Quantum Cascade Lasers (QCL) have seen tremendous recent application in the realm of Defence and Security. And, in many instances replacing traditional solid state lasers as the source of choice for Countermeasures, Remote Sensing, In-situ Sensing, Through-Barrier Sensing, and many others. Following their development and demonstration in the early 1990's, QCL’s reached some maturity and specific defence and security application prior to 2005; with much initial development fostered by DARPA initiatives in the US, dstl, MoD, and EOARD funding initiatives in the UK, and University level R&D such as those by Prof Manijeh Razeghi at Northwestern University , and Prof Ted Masselink at Humboldt University . As QCL’s provide direct mid-IR laser output for electrical input, they demonstrate high quantum efficiency compared with diode pumped solid state lasers with optical parametric oscillators (OPOs) to generate mid-Infrared output. One particular advantage of QCL's is their very broad operational bandwidth, extending from the terahertz to the near-infrared spectral regions. Defence and Security areas benefiting from QCL's include: Countermeasures, Remote Sensing, Through-the-Wall Sensing, and Explosive Detection.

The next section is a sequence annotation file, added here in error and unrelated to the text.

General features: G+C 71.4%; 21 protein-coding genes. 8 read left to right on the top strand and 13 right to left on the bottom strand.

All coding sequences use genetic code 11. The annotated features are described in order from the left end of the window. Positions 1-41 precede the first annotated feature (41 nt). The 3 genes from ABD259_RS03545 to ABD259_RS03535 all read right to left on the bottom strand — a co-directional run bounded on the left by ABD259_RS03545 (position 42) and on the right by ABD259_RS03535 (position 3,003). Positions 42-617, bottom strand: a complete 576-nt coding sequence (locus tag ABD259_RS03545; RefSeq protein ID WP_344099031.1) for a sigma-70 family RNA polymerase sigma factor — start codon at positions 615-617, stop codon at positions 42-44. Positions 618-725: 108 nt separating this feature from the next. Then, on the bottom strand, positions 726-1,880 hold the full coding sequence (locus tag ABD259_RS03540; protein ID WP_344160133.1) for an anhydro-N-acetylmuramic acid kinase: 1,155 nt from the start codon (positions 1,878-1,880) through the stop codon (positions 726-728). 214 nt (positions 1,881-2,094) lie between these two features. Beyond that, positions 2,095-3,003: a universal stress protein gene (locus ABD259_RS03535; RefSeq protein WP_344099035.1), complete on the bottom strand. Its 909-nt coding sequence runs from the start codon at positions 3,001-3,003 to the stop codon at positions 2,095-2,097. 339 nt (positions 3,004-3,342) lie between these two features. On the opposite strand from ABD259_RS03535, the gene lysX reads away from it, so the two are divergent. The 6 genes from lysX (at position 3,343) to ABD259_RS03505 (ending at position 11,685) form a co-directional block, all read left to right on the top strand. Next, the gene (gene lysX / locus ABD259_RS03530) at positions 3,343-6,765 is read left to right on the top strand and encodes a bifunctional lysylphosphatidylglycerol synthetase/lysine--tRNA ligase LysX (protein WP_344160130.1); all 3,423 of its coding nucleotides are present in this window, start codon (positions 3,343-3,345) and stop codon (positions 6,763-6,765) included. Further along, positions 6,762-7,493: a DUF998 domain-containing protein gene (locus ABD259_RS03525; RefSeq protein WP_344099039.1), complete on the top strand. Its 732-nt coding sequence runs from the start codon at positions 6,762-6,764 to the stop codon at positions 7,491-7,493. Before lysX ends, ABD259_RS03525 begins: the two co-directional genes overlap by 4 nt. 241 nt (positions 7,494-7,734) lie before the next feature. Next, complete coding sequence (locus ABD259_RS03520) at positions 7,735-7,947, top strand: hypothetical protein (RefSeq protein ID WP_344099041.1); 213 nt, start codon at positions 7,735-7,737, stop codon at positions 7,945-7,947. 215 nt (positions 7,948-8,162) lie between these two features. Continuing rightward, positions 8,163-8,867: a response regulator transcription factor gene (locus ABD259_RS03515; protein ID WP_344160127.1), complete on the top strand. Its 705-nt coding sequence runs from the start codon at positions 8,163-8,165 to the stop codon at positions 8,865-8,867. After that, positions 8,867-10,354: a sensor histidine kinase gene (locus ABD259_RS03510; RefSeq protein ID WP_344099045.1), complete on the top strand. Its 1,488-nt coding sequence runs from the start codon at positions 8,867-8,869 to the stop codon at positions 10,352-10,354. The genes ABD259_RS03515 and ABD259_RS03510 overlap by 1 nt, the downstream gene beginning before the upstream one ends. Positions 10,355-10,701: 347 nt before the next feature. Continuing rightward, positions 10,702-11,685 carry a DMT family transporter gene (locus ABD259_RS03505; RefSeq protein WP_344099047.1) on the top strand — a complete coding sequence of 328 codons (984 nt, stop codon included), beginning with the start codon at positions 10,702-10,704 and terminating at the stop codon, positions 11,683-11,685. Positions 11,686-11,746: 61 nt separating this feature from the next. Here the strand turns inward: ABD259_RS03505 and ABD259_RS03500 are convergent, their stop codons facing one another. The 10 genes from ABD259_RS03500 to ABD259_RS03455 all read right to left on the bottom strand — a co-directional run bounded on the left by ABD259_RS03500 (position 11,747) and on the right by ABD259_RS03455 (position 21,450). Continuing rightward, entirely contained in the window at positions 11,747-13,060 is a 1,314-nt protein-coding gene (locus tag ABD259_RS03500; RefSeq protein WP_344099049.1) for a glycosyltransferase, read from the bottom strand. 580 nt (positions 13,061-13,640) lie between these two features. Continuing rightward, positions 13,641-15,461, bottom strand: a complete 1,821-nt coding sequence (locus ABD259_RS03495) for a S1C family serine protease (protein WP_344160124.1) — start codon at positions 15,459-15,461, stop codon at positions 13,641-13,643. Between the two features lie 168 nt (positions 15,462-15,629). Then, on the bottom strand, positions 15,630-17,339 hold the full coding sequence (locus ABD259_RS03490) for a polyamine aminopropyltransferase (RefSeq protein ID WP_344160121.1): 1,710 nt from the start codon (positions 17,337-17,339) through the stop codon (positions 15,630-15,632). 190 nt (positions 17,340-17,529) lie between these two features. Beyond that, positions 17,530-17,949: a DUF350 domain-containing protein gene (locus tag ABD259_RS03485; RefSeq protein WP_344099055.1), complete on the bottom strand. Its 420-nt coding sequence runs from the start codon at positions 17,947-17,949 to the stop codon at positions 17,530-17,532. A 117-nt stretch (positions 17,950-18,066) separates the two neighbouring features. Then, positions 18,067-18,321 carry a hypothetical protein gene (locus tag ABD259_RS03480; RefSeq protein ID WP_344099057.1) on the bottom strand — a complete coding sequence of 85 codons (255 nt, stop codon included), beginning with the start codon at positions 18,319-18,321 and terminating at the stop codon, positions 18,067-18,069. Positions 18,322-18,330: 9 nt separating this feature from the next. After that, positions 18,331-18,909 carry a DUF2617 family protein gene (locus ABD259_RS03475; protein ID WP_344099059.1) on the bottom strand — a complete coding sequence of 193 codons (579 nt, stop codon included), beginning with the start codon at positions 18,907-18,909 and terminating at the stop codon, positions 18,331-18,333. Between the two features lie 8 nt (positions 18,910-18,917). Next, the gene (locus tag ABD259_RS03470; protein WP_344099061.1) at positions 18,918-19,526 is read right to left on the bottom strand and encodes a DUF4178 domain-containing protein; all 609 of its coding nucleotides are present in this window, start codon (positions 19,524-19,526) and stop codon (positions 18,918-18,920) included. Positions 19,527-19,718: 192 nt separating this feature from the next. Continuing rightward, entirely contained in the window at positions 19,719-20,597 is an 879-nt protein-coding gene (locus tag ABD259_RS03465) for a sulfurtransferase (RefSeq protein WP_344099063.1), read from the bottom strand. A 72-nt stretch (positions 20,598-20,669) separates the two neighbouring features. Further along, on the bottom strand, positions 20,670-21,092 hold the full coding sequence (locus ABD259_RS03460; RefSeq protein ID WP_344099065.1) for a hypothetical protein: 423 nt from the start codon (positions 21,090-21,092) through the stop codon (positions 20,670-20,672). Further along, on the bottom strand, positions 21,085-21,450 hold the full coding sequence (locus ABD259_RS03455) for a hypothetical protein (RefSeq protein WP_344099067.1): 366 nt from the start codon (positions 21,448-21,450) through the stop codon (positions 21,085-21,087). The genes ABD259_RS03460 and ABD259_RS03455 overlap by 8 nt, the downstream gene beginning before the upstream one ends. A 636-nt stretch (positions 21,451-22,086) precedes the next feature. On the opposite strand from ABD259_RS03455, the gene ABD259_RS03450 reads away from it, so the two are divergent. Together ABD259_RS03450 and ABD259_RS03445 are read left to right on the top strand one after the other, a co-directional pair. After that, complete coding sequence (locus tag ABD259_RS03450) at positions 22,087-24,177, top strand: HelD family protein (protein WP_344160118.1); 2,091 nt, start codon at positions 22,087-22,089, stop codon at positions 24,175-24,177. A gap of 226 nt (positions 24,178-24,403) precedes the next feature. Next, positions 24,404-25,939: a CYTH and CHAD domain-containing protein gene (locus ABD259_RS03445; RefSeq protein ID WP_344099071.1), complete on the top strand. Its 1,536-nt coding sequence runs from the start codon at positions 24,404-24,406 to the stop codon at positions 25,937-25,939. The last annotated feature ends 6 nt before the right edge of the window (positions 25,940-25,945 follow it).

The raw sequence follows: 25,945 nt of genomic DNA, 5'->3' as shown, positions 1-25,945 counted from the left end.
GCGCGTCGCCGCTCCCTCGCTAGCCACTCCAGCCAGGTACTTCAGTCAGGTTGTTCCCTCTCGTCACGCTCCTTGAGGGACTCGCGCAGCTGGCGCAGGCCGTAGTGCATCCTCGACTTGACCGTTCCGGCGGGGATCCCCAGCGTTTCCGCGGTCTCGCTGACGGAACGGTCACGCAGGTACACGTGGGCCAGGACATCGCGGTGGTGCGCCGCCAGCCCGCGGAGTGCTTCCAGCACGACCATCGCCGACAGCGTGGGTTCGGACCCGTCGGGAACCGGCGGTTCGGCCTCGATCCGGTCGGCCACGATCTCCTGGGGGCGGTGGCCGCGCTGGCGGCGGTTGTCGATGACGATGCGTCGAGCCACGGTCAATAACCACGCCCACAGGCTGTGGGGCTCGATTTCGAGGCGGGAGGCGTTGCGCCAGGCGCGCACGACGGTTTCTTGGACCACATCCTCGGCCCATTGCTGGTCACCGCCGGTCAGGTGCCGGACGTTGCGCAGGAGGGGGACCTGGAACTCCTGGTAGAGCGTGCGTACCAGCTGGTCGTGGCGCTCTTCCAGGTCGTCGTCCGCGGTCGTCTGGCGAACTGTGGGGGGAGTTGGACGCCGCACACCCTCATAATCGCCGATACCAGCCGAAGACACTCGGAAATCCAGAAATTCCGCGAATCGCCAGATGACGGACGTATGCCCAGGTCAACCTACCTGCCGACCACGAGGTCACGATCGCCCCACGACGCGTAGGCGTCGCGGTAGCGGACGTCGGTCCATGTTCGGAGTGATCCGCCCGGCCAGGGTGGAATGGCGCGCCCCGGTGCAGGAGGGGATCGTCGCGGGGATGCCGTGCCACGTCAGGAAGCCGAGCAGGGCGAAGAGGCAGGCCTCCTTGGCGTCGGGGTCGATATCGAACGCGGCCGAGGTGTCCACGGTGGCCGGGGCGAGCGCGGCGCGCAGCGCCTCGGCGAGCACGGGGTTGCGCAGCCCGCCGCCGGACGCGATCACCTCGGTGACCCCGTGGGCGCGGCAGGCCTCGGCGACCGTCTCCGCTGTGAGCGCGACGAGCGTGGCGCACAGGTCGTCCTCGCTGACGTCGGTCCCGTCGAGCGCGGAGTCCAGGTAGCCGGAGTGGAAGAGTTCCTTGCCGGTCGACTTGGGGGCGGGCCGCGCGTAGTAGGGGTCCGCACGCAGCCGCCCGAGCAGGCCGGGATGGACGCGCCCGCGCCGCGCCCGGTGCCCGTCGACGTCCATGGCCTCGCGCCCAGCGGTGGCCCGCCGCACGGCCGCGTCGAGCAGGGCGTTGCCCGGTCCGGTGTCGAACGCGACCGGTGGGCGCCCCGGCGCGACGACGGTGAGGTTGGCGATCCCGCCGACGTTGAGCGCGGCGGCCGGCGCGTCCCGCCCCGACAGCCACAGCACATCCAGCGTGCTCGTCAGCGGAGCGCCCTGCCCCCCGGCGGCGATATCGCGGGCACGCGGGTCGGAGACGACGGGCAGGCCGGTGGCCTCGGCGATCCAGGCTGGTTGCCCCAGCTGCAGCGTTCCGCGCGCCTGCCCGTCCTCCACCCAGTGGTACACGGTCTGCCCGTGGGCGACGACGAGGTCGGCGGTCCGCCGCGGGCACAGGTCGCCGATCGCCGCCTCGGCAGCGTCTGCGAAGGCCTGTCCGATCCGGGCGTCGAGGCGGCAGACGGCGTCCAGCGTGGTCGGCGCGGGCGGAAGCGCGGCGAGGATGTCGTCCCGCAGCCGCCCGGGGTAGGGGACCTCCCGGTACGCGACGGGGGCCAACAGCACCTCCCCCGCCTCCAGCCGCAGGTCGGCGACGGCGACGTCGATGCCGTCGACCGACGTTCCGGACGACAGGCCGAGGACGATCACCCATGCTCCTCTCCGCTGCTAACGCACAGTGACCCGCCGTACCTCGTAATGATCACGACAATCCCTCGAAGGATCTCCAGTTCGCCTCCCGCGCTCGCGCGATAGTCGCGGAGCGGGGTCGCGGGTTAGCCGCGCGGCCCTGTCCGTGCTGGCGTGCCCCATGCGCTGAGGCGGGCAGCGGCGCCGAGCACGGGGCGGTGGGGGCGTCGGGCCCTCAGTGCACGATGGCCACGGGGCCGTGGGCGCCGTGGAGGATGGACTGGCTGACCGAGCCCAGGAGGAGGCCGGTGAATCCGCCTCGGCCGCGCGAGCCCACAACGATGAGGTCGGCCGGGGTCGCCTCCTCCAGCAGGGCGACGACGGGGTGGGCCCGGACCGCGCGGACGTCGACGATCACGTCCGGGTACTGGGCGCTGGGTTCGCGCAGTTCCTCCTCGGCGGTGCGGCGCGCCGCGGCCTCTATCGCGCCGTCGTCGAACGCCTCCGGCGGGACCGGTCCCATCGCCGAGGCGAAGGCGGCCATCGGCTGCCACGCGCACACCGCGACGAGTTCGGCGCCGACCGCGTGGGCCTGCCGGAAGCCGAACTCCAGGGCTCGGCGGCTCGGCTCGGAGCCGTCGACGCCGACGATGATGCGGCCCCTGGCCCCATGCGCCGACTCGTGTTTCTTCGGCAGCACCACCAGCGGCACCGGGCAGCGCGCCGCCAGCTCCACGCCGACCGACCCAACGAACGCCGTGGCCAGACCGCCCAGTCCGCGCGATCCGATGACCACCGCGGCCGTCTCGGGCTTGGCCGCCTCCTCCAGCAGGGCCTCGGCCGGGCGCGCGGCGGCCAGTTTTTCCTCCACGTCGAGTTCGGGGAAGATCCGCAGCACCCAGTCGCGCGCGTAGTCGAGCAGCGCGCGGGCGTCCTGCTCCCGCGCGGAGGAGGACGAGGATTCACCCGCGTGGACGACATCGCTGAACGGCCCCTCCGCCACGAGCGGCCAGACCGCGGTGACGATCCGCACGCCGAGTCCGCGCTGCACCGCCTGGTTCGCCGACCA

All information used to construct this paper obtained from open sources.
Robert J. Grasso, "Defence and security applications of quantum cascade lasers," Proc. SPIE 9933, Optical Sensing, Imaging, and Photon Counting: Nanostructured Devices and Applications 2016, 99330F (Presented at SPIE Nanoscience + Engineering: August 31, 2016; Published: 26 September 2016); https://doi.org/10.1117/12.2238963.
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